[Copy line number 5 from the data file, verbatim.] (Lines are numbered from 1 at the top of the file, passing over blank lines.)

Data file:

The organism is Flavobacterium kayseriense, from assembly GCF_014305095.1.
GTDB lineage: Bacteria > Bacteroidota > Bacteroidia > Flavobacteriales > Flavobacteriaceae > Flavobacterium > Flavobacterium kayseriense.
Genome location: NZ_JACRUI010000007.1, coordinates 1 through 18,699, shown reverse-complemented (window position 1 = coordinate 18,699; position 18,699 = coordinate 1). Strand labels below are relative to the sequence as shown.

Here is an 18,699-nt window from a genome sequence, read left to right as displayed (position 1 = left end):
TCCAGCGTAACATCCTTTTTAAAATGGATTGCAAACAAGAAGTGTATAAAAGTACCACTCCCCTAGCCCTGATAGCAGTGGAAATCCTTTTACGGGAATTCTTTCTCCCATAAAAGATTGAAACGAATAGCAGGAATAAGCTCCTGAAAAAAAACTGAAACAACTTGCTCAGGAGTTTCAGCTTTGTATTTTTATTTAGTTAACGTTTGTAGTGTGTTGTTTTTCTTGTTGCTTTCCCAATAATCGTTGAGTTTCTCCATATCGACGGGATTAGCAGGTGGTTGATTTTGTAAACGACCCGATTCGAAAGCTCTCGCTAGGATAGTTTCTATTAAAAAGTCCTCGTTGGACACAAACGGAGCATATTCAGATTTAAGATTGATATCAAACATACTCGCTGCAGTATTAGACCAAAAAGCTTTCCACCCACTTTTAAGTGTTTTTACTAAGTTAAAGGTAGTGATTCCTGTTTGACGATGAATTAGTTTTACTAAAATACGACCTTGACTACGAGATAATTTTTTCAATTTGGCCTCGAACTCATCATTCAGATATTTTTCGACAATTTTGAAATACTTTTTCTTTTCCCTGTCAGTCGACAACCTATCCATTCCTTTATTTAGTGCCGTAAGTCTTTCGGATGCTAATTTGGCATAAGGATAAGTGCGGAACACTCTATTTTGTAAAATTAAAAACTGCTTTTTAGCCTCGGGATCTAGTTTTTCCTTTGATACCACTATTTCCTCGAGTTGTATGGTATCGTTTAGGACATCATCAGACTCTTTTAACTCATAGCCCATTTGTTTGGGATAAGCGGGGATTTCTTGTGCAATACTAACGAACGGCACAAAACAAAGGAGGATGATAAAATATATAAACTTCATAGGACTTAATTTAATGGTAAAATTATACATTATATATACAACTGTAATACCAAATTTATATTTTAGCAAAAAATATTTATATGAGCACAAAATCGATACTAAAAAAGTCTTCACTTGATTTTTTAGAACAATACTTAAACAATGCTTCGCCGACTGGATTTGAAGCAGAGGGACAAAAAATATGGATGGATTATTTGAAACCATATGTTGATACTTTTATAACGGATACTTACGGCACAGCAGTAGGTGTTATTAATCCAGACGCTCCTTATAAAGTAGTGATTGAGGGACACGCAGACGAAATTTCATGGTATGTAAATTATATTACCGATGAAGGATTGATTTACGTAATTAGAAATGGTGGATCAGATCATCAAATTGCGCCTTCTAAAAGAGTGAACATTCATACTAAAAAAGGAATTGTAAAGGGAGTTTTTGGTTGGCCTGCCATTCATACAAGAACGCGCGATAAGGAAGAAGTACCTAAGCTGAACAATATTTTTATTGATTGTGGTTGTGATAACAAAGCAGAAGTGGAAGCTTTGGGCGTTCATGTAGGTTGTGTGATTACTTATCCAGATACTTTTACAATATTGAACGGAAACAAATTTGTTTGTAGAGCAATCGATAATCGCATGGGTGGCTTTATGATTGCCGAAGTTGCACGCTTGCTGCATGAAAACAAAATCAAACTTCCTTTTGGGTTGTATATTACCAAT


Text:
TCCAGCGTAACATCCTTTTTAAAATGGATTGCAAACAAGAAGTGTATAAAAGTACCACTCCCCTAGCCCTGATAGCAGTGGAAATCCTTTTACGGGAATTCTTTCTCCCATAAAAGATTGAAACGAATAGCAGGAATAAGCTCCTGAAAAAAAACTGAAACAACTTGCTCAGGAGTTTCAGCTTTGTATTTTTATTTAGTTAACGTTTGTAGTGTGTTGTTTTTCTTGTTGCTTTCCCAATAATCGTTGAGTTTCTCCATATCGACGGGATTAGCAGGTGGTTGATTTTGTAAACGACCCGATTCGAAAGCTCTCGCTAGGATAGTTTCTATTAAAAAGTCCTCGTTGGACACAAACGGAGCATATTCAGATTTAAGATTGATATCAAACATACTCGCTGCAGTATTAGACCAAAAAGCTTTCCACCCACTTTTAAGTGTTTTTACTAAGTTAAAGGTAGTGATTCCTGTTTGACGATGAATTAGTTTTACTAAAATACGACCTTGACTACGAGATAATTTTTTCAATTTGGCCTCGAACTCATCATTCAGATATTTTTCGACAATTTTGAAATACTTTTTCTTTTCCCTGTCAGTCGACAACCTATCCATTCCTTTATTTAGTGCCGTAAGTCTTTCGGATGCTAATTTGGCATAAGGATAAGTGCGGAACACTCTATTTTGTAAAATTAAAAACTGCTTTTTAGCCTCGGGATCTAGTTTTTCCTTTGATACCACTATTTCCTCGAGTTGTATGGTATCGTTTAGGACATCATCAGACTCTTTTAACTCATAGCCCATTTGTTTGGGATAAGCGGGGATTTCTTGTGCAATACTAACGAACGGCACAAAACAAAGGAGGATGATAAAATATATAAACTTCATAGGACTTAATTTAATGGTAAAATTATACATTATATATACAACTGTAATACCAAATTTATATTTTAGCAAAAAATATTTATATGAGCACAAAATCGATACTAAAAAAGTCTTCACTTGATTTTTTAGAACAATACTTAAACAATGCTTCGCCGACTGGATTTGAAGCAGAGGGACAAAAAATATGGATGGATTATTTGAAACCATATGTTGATACTTTTATAACGGATACTTACGGCACAGCAGTAGGTGTTATTAATCCAGACGCTCCTTATAAAGTAGTGATTGAGGGACACGCAGACGAAATTTCATGGTATGTAAATTATATTACCGATGAAGGATTGATTTACGTAATTAGAAATGGTGGATCAGATCATCAAATTGCGCCTTCTAAAAGAGTGAACATTCATACTAAAAAAGGAATTGTAAAGGGAGTTTTTGGTTGGCCTGCCATTCATACAAGAACGCGCGATAAGGAAGAAGTACCTAAGCTGAACAATATTTTTATTGATTGTGGTTGTGATAACAAAGCAGAAGTGGAAGCTTTGGGCGTTCATGTAGGTTGTGTGATTACTTATCCAGATACTTTTACAATATTGAACGGAAACAAATTTGTTTGTAGAGCAATCGATAATCGCATGGGTGGCTTTATGATTGCCGAAGTTGCACGCTTGCTGCATGAAAACAAAATCAAACTTCCTTTTGGGTTGTATATTACCAAT